The term can also be used to describe the assortment of proteins produced at a specific time in a particular cell or tissue type. The proteome is an expression of an organism’s genome. However, in contrast with the genome, which is characterized by its stability, the proteome actively changes in response to various factors, including the organism’s developmental stage and both internal and external conditions.
Among the many age-related indices associated with the proteome are proteins associated with inflammation, immune response and cell death.
Irrespective of the type of bioage test used to determine biological age, what they all do is to measure indices associated with a test relative to some predetermined norm. So, using telomere length as an example, scientists know what average telomeres length would be for, say, a 60-year old, and therefore could ascertain if those tested for any particular 60 year-old are longer or shorter than the norm.
Why is this important?
Well, as you might imagine, advanced biological aging has been associated with poor somatic health, including the onset of aging-related somatic diseases like cardiovascular disease, diabetes, and cognitive decline.
Not All Biological Age Tests are Equal or Agree
While all biological age tests aim to measure the biological aging process, there is limited evidence for cross-correlations among different bioage tests, often referred to as “aging clocks”.
Ideally, each testing method would come up with a similar biological age for any individual, but that only appears to be the case among certain tests, according to the eLife Science research paper, which asserts:
- There is low agreement between eleven quantifications of biological aging including telomere length, epigenetic aging, and biomarker-composites.
- There are relatively strong correlations between three physiological composite biological clocks that involve homeostatic dysregulation (), but not with telomere length.
- Some studies show that telomere length was not correlated with epigenetic aging.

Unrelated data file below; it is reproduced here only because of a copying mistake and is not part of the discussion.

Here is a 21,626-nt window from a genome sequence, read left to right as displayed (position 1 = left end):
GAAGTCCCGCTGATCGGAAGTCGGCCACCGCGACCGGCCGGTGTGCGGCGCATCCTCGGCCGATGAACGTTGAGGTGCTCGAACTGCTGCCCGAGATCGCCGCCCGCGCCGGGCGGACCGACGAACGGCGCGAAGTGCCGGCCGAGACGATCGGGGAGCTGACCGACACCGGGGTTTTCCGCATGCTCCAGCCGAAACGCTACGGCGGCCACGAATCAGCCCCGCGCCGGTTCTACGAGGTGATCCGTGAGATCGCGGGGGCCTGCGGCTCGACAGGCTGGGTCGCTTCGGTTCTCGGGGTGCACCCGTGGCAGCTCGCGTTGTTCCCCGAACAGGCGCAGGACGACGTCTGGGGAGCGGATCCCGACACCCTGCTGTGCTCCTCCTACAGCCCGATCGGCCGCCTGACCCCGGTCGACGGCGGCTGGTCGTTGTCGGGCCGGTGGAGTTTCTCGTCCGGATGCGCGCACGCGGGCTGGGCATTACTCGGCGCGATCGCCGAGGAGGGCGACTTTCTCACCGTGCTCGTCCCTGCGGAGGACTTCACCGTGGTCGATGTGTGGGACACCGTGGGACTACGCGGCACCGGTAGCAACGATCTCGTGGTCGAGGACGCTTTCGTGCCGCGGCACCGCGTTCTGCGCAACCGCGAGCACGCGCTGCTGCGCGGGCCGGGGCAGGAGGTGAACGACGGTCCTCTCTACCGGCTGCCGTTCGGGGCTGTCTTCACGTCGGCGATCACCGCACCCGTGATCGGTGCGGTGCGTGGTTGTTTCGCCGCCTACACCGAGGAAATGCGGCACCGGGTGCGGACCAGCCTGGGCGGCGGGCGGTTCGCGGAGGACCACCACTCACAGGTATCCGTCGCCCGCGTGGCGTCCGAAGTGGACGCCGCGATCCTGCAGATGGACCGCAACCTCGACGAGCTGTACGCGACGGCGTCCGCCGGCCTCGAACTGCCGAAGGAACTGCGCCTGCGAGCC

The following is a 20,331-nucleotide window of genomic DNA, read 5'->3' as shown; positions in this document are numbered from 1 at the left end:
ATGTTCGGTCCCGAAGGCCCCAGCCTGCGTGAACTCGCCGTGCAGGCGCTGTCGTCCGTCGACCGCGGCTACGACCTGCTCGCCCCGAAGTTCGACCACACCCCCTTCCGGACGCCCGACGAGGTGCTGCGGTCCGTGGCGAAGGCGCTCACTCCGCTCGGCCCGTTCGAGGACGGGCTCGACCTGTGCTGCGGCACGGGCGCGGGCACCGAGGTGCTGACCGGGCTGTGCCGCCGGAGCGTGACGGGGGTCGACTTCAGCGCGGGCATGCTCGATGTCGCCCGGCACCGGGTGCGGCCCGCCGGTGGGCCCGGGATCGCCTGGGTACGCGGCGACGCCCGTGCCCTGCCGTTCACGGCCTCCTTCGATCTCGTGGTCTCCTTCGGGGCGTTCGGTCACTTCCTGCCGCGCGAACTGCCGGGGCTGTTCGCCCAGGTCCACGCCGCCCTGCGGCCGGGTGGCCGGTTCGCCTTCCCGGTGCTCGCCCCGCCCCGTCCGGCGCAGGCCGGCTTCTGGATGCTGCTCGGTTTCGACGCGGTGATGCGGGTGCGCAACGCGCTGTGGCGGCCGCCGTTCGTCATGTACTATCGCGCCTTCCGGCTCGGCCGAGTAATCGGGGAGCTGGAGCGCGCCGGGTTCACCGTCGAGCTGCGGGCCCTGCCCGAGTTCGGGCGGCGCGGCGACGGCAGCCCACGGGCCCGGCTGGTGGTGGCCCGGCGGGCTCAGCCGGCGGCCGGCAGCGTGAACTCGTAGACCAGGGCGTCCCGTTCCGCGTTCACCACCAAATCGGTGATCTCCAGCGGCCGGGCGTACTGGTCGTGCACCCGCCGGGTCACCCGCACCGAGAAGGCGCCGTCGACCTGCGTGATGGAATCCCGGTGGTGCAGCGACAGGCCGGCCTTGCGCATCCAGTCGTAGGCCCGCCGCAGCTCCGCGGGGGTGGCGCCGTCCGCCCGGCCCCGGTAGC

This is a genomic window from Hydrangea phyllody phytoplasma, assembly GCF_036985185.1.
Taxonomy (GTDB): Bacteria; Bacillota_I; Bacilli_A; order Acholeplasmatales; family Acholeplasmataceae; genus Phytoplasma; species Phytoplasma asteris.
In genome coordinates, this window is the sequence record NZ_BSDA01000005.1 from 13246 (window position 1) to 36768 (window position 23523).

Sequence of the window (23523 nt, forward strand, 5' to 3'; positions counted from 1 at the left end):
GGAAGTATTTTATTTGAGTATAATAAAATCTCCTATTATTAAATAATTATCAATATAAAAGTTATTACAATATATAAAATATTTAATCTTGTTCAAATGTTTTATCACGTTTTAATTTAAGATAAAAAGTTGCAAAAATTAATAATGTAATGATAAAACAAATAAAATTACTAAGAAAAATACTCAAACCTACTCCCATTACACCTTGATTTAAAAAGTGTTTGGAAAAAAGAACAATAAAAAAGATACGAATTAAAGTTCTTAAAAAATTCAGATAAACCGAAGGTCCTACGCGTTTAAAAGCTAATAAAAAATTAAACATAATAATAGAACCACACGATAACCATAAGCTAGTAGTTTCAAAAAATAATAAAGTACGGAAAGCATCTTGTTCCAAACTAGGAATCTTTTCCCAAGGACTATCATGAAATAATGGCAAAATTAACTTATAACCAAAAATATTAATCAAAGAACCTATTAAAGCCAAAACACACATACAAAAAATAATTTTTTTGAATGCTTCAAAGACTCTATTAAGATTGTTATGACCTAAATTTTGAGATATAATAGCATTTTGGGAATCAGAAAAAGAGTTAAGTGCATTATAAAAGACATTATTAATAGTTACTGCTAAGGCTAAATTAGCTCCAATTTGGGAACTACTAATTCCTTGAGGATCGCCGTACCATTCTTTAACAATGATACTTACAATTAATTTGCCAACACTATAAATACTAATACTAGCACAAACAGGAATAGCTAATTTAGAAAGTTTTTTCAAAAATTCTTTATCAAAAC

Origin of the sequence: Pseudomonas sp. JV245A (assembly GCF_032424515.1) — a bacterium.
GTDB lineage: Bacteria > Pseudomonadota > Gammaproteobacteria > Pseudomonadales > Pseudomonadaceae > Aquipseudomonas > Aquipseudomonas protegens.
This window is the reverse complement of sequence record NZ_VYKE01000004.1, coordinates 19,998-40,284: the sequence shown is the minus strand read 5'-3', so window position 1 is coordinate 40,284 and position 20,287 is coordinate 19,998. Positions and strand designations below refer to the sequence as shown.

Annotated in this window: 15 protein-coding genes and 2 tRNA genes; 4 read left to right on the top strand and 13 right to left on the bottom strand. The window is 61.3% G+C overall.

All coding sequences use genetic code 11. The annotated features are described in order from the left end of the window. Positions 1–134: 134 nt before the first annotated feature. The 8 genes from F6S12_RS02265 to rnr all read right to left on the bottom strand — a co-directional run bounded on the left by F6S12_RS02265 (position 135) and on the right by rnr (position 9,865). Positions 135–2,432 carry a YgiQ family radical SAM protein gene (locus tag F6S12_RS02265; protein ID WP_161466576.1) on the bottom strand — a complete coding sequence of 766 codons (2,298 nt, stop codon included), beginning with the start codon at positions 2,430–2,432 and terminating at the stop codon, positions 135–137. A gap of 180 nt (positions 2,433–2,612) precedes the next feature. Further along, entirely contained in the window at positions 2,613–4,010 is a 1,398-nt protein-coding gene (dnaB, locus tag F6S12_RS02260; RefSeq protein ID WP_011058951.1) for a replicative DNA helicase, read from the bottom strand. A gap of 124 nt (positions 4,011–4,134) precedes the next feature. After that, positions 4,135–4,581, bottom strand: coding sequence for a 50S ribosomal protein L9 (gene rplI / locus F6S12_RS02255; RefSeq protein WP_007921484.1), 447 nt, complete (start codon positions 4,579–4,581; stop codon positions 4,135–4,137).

- Epigenetic clocks show modest correlations to a transcriptomic clock.
Given that it’s unlikely a single biological clock can fully capture the complexity of the aging process, what’s needed is a composite index that integrates the different biological aging clocks and thereby identifies aging at several molecular levels.
In the meantime, it’s helpful to know which of the available biological age tests are the most accurate, and which ones are available to you to learn how old your body thinks you are.
Factors Common to all Five Bioage Tests
For the five biological aging indicators and the composite clock, associations were computed with a wide panel of lifestyle (e.g. alcohol use, physical activity, smoking), somatic health (functional indicators, BMI, metabolic syndrome, chronic diseases) and mental health (childhood trauma, depression status) determinants.
The eLife Science paper examined lifestyle factors that were meaningful to all five biological aging tests, or clocks, which were:
- Gender (women live longer)
- Smoking (the more you smoke, the faster you age)
- Alcohol use (the more you drink, the faster you age)
- Physical activity (strangely, this wasn’t a significant factor, but don’t stop moving — most studies show a positive correlation between exercise and healthy aging.)
- BMI (the fatter you are, the older, faster, you get)
- Metabolic syndrome (a strong age amplifies)
- Chronic disease (as above)
- Mental health determinants (as above)
Digging into this a bit, male sex was associated with shorter telomere length and advanced epigenetic, transcriptomic, and metabolomic aging, in line with a large body of literature that shows advanced biological aging and earlier mortality in males compared to females.
High BMI was consistently related to all biological aging indicators, showing that the more overweight or obese, the higher the biological age, also after controlling for sex. Various studies showed similar associations between high BMI and shorter telomere length, and older epigenetic and transcriptomic aging signatures.